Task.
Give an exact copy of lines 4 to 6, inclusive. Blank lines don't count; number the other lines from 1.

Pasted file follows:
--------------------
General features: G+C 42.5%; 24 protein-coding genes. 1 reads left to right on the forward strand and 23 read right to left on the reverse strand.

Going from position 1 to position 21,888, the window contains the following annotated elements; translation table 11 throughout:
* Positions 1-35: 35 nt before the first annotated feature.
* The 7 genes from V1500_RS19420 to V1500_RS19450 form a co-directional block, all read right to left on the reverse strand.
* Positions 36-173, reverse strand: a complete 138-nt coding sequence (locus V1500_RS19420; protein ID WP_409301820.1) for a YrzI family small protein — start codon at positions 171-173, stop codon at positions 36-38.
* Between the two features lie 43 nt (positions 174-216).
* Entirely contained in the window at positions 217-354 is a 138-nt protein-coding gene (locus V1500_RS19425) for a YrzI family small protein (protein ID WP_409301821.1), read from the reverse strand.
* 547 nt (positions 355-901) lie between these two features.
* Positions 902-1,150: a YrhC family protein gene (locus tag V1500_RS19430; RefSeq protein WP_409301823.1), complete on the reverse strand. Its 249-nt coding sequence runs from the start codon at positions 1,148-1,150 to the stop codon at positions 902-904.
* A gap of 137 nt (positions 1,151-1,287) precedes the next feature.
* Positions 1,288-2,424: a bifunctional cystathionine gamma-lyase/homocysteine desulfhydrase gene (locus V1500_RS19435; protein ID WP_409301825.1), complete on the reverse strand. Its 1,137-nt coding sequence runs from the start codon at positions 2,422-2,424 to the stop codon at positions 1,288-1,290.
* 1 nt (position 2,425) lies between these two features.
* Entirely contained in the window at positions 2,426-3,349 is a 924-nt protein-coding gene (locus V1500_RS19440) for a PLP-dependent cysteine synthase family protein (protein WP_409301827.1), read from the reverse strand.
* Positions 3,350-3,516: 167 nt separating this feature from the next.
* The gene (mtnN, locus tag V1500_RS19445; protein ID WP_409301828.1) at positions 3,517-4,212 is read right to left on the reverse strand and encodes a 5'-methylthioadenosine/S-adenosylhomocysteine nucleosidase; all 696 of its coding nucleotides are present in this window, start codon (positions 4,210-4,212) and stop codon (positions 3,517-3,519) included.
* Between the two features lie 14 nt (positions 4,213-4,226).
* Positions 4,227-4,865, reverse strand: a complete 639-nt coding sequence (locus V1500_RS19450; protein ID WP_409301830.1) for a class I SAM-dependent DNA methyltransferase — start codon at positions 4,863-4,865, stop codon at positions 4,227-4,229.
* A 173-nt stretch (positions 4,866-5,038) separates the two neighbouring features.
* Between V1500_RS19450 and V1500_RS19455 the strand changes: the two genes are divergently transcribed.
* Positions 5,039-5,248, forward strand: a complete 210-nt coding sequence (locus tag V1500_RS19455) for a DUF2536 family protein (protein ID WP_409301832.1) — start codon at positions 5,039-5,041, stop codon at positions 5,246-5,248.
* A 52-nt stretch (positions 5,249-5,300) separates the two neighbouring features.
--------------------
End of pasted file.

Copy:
* The 7 genes from V1500_RS19420 to V1500_RS19450 form a co-directional block, all read right to left on the reverse strand.
* Positions 36-173, reverse strand: a complete 138-nt coding sequence (locus V1500_RS19420; protein ID WP_409301820.1) for a YrzI family small protein — start codon at positions 171-173, stop codon at positions 36-38.
* Between the two features lie 43 nt (positions 174-216).